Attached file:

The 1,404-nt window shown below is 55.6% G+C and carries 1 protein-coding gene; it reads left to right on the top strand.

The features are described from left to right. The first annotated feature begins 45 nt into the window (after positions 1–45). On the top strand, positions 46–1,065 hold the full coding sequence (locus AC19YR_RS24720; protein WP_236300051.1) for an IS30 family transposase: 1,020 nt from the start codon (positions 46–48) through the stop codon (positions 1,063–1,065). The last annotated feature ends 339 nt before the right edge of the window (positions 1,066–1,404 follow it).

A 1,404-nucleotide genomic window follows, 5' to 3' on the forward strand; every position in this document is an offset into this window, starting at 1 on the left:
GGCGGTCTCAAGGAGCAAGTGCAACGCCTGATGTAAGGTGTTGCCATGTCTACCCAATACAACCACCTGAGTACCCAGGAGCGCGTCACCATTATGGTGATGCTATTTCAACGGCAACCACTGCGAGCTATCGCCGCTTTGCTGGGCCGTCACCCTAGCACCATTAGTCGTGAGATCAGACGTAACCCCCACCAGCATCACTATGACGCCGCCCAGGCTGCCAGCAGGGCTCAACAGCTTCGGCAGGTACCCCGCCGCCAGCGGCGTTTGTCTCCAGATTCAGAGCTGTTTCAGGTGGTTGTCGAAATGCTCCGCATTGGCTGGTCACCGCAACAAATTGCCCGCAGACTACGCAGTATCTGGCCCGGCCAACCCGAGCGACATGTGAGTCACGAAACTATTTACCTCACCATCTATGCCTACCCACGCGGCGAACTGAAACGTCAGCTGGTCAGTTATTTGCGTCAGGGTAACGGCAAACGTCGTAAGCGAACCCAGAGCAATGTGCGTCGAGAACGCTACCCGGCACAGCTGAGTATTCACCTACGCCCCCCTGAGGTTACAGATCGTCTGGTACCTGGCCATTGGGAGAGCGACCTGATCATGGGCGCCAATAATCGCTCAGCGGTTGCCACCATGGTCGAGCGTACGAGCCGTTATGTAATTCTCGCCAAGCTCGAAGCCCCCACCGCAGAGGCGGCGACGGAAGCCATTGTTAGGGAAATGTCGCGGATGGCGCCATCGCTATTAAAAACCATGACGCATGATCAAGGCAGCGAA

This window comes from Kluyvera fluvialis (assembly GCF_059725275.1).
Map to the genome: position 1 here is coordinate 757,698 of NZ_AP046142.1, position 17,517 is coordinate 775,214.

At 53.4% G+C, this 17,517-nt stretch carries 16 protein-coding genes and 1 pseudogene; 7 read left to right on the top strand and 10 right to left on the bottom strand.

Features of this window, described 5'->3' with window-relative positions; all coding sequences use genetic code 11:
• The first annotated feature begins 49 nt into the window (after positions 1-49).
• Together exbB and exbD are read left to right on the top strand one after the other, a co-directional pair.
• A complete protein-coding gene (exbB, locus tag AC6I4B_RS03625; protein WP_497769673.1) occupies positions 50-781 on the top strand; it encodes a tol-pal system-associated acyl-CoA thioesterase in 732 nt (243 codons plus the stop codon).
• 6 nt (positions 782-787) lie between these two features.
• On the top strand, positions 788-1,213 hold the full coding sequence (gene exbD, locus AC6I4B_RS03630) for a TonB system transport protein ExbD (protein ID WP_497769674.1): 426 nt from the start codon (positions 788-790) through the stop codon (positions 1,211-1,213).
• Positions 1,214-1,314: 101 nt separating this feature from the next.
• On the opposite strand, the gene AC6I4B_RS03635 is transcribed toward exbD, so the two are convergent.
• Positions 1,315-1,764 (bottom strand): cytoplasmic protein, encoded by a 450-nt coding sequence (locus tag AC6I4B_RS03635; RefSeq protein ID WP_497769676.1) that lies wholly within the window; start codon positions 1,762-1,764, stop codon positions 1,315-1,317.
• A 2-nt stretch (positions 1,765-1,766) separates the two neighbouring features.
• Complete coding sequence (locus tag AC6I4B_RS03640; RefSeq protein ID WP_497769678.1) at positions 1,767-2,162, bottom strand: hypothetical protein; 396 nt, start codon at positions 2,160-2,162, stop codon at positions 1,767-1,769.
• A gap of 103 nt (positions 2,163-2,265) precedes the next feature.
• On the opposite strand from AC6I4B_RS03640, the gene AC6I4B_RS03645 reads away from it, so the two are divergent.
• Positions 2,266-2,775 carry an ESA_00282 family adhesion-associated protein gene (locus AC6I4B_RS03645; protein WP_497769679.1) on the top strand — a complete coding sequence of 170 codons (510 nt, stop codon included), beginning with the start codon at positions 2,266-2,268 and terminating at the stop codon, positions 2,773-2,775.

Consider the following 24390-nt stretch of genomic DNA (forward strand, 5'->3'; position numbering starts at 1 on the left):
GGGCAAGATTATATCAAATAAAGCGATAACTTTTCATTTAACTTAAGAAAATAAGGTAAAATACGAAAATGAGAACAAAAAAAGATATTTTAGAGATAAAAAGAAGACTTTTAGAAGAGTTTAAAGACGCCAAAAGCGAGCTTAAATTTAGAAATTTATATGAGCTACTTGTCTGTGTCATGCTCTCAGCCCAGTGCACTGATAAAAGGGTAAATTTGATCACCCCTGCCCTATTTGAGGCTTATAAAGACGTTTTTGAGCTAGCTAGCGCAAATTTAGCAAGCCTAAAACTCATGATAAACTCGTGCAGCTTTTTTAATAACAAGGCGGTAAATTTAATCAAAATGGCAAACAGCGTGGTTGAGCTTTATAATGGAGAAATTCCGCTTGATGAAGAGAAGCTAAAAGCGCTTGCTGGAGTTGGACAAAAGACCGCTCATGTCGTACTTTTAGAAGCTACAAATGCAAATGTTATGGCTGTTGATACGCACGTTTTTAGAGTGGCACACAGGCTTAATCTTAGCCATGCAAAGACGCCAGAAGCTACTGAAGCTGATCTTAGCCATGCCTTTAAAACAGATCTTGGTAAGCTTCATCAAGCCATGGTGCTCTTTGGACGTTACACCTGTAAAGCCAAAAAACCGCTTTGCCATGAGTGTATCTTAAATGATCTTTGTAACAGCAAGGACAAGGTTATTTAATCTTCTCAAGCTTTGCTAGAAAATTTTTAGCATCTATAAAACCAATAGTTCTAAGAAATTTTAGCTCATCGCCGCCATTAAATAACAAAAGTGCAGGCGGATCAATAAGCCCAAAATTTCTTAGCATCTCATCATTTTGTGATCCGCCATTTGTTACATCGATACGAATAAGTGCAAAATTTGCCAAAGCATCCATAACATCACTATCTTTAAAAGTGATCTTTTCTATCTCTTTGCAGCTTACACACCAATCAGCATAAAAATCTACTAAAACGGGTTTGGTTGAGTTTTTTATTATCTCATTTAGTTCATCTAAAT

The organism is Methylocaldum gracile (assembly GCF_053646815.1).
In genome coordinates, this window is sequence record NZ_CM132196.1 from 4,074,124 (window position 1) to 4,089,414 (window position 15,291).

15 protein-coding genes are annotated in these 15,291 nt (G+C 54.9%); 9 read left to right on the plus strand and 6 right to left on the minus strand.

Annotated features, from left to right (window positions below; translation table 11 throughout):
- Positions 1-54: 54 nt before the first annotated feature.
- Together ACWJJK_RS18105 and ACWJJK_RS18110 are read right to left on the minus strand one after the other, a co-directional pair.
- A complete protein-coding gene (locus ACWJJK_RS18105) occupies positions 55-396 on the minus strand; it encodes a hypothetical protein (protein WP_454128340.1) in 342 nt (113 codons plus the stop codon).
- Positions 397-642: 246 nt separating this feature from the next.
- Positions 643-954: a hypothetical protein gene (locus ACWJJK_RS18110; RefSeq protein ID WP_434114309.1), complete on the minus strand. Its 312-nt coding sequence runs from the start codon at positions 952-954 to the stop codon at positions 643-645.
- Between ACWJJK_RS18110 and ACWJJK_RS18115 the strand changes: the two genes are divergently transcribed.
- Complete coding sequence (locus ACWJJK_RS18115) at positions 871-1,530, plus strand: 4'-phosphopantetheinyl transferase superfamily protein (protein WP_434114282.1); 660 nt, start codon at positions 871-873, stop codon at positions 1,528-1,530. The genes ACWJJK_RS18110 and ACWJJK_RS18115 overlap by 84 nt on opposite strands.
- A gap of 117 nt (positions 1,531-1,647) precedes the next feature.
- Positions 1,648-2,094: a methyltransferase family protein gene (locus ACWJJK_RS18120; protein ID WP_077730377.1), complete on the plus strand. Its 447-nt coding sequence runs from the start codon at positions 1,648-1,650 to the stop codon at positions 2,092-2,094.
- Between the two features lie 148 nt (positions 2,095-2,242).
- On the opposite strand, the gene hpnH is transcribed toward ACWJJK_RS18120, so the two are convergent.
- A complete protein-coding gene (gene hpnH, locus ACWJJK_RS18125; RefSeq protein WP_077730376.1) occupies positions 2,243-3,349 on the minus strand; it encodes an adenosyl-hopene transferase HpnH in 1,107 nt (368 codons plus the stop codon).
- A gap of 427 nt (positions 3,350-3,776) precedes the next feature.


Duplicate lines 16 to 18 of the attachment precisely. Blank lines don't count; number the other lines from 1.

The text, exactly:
• Positions 1,315-1,764 (bottom strand): cytoplasmic protein, encoded by a 450-nt coding sequence (locus tag AC6I4B_RS03635; RefSeq protein ID WP_497769676.1) that lies wholly within the window; start codon positions 1,762-1,764, stop codon positions 1,315-1,317.
• A 2-nt stretch (positions 1,765-1,766) separates the two neighbouring features.
• Complete coding sequence (locus tag AC6I4B_RS03640; RefSeq protein ID WP_497769678.1) at positions 1,767-2,162, bottom strand: hypothetical protein; 396 nt, start codon at positions 2,160-2,162, stop codon at positions 1,767-1,769.